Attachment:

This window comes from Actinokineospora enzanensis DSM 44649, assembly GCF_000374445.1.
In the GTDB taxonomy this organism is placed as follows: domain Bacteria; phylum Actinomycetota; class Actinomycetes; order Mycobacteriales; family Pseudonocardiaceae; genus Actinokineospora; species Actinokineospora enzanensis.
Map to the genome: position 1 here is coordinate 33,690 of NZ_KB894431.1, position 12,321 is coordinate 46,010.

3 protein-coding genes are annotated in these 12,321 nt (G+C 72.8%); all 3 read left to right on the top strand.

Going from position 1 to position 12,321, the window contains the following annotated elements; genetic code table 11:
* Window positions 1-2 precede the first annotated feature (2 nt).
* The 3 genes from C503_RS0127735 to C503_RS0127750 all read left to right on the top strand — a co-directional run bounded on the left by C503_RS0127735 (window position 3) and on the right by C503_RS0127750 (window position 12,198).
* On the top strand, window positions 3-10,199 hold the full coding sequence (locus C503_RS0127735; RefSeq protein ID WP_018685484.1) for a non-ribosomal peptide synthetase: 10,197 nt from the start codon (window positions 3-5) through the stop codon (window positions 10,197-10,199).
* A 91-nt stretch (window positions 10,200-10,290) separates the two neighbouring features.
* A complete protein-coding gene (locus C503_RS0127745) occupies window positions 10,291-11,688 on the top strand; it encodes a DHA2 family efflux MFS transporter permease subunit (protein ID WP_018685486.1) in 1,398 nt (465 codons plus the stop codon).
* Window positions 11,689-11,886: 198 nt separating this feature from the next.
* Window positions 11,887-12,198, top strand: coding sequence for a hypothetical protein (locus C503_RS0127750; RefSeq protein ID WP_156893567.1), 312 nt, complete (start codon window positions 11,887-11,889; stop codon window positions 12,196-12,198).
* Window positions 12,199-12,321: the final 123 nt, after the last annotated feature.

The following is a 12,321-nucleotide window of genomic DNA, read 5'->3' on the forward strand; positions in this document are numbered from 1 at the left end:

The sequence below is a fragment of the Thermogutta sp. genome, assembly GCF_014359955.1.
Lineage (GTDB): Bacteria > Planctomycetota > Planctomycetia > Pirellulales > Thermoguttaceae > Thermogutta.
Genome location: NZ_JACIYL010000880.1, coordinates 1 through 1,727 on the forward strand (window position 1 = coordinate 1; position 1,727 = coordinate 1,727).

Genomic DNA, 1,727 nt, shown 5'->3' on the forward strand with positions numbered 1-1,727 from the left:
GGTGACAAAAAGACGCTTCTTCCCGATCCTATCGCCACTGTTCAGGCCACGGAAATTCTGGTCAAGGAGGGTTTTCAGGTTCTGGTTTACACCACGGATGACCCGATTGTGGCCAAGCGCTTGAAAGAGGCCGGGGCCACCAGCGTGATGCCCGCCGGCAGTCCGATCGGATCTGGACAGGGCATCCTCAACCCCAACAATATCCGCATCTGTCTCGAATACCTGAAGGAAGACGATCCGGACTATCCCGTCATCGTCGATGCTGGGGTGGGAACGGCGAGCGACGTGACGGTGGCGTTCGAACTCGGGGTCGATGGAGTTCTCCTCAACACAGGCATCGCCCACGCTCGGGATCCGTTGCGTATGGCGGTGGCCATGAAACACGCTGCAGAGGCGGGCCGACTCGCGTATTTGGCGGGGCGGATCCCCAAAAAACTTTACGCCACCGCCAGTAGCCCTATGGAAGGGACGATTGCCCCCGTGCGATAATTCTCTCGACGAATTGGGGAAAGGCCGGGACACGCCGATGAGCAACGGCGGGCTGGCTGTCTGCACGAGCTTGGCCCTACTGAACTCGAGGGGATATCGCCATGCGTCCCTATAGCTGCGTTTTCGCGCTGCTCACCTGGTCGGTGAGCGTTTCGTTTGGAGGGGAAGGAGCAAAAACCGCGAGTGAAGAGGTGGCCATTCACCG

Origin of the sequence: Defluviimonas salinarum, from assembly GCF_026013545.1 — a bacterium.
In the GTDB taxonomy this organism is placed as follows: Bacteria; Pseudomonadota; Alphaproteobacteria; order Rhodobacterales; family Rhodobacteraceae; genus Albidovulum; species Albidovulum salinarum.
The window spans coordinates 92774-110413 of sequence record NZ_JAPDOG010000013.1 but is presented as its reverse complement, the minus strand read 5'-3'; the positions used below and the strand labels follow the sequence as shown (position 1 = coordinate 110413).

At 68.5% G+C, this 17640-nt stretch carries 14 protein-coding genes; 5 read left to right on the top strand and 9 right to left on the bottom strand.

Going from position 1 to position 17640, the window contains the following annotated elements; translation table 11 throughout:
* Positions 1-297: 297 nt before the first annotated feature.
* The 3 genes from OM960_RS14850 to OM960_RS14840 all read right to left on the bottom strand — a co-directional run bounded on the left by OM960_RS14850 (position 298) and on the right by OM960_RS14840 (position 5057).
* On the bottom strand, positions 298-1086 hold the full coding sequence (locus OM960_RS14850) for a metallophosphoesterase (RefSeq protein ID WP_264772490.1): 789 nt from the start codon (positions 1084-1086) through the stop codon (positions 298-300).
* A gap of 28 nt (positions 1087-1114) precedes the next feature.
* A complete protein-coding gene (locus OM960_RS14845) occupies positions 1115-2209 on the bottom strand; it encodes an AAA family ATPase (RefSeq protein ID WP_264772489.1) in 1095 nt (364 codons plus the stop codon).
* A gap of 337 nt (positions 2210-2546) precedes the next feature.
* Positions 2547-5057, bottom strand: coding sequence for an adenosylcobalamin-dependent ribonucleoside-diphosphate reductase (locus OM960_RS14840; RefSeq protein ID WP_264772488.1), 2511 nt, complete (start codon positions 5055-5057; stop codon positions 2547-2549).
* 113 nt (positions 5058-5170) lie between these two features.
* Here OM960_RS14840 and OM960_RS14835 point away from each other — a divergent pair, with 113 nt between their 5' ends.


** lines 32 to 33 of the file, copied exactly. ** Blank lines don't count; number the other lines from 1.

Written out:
* 113 nt (positions 5058-5170) lie between these two features.
* Here OM960_RS14840 and OM960_RS14835 point away from each other — a divergent pair, with 113 nt between their 5' ends.